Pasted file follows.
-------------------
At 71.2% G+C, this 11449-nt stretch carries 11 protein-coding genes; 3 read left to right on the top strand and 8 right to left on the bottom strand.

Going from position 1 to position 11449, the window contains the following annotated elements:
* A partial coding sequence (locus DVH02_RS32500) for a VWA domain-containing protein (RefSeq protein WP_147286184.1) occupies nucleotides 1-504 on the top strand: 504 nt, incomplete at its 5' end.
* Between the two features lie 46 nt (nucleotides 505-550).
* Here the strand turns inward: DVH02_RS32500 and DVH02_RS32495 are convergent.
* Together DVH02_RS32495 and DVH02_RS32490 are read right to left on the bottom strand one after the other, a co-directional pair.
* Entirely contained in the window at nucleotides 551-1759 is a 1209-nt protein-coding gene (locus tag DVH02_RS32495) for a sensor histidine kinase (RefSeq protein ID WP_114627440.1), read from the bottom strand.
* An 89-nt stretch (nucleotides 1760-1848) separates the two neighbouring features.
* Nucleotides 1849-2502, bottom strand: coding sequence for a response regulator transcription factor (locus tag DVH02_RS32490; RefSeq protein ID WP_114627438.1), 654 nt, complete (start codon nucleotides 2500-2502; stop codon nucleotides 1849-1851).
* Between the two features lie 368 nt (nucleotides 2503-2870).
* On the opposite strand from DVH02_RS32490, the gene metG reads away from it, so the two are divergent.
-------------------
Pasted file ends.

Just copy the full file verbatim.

At 71.2% G+C, this 11449-nt stretch carries 11 protein-coding genes; 3 read left to right on the top strand and 8 right to left on the bottom strand.

Going from position 1 to position 11449, the window contains the following annotated elements:
* A partial coding sequence (locus DVH02_RS32500) for a VWA domain-containing protein (RefSeq protein WP_147286184.1) occupies nucleotides 1-504 on the top strand: 504 nt, incomplete at its 5' end.
* Between the two features lie 46 nt (nucleotides 505-550).
* Here the strand turns inward: DVH02_RS32500 and DVH02_RS32495 are convergent.
* Together DVH02_RS32495 and DVH02_RS32490 are read right to left on the bottom strand one after the other, a co-directional pair.
* Entirely contained in the window at nucleotides 551-1759 is a 1209-nt protein-coding gene (locus tag DVH02_RS32495) for a sensor histidine kinase (RefSeq protein ID WP_114627440.1), read from the bottom strand.
* An 89-nt stretch (nucleotides 1760-1848) separates the two neighbouring features.
* Nucleotides 1849-2502, bottom strand: coding sequence for a response regulator transcription factor (locus tag DVH02_RS32490; RefSeq protein ID WP_114627438.1), 654 nt, complete (start codon nucleotides 2500-2502; stop codon nucleotides 1849-1851).
* Between the two features lie 368 nt (nucleotides 2503-2870).
* On the opposite strand from DVH02_RS32490, the gene metG reads away from it, so the two are divergent.